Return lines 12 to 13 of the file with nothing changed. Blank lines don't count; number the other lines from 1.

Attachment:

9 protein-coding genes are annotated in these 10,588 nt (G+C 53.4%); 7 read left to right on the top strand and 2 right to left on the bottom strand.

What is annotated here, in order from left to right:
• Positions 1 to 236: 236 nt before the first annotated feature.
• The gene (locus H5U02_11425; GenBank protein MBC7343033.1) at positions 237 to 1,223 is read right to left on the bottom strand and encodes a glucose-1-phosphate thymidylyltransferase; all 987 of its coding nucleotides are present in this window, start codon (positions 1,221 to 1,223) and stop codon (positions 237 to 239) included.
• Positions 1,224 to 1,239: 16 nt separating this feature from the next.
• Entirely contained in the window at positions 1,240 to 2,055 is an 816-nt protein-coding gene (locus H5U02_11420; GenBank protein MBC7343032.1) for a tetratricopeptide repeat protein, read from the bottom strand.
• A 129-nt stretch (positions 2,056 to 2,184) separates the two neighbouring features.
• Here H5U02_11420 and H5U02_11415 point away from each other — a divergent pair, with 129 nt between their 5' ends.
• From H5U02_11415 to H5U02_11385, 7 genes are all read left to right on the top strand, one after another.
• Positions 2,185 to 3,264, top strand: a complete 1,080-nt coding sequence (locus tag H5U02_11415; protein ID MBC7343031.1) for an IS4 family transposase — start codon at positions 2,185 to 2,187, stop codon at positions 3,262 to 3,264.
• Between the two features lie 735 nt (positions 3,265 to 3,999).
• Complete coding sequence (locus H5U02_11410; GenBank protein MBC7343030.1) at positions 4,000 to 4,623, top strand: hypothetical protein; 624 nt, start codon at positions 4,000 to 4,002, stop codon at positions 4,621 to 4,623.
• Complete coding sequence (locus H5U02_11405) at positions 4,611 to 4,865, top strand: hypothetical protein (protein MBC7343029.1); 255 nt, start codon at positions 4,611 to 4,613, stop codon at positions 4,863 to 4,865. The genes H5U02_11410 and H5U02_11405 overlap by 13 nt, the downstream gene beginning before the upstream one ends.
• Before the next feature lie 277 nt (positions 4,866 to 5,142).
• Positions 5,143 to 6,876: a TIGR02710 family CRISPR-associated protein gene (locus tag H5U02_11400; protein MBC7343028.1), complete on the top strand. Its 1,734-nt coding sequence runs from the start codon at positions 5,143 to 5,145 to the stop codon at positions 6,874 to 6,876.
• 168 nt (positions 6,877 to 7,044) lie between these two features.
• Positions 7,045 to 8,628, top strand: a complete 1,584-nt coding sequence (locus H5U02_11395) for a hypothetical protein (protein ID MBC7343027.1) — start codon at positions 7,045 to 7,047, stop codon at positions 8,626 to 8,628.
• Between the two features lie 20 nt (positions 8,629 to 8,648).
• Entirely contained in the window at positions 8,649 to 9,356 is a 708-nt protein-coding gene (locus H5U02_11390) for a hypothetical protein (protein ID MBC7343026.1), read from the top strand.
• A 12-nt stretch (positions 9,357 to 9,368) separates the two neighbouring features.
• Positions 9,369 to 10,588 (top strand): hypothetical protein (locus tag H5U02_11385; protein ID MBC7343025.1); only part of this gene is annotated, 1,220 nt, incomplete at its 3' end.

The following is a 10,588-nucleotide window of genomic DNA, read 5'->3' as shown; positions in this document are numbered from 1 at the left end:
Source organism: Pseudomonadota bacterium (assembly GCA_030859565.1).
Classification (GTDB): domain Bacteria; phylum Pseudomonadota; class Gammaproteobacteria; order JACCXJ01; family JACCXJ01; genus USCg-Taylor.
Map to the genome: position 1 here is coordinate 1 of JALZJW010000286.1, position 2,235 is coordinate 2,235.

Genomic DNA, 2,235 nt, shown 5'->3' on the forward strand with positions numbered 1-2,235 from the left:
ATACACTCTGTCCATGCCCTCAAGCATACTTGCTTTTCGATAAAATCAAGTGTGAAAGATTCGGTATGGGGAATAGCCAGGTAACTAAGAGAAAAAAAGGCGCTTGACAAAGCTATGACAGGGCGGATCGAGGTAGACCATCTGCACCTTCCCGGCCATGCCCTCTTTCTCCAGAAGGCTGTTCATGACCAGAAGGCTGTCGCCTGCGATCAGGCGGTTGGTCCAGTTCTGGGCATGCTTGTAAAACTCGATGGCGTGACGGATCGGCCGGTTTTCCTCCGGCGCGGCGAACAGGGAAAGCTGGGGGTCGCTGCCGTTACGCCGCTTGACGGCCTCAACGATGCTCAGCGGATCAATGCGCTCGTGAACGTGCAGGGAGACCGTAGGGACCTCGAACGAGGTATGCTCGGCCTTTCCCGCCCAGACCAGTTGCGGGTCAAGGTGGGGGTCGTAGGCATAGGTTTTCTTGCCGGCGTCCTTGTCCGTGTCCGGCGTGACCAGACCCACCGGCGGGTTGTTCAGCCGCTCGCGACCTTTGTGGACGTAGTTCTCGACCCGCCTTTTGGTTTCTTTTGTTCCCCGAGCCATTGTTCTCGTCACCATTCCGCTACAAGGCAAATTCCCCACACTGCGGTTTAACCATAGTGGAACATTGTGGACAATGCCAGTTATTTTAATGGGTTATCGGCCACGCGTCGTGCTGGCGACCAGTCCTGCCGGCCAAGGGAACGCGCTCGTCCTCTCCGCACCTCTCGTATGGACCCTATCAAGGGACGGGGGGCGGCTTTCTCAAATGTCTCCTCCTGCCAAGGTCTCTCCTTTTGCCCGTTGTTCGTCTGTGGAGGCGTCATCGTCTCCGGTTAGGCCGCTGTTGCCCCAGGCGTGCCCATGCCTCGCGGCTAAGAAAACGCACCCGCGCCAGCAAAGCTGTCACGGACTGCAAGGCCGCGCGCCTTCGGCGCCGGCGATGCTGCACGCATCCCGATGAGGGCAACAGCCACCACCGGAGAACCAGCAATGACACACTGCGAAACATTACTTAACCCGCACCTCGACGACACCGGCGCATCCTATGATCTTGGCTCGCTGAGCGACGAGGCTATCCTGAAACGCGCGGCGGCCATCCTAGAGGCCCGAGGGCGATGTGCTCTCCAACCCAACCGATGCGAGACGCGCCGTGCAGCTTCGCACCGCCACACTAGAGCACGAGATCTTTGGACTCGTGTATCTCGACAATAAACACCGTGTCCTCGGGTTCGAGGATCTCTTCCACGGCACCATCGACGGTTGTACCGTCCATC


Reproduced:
• Complete coding sequence (locus H5U02_11410; GenBank protein MBC7343030.1) at positions 4,000 to 4,623, top strand: hypothetical protein; 624 nt, start codon at positions 4,000 to 4,002, stop codon at positions 4,621 to 4,623.
• Complete coding sequence (locus H5U02_11405) at positions 4,611 to 4,865, top strand: hypothetical protein (protein MBC7343029.1); 255 nt, start codon at positions 4,611 to 4,613, stop codon at positions 4,863 to 4,865. The genes H5U02_11410 and H5U02_11405 overlap by 13 nt, the downstream gene beginning before the upstream one ends.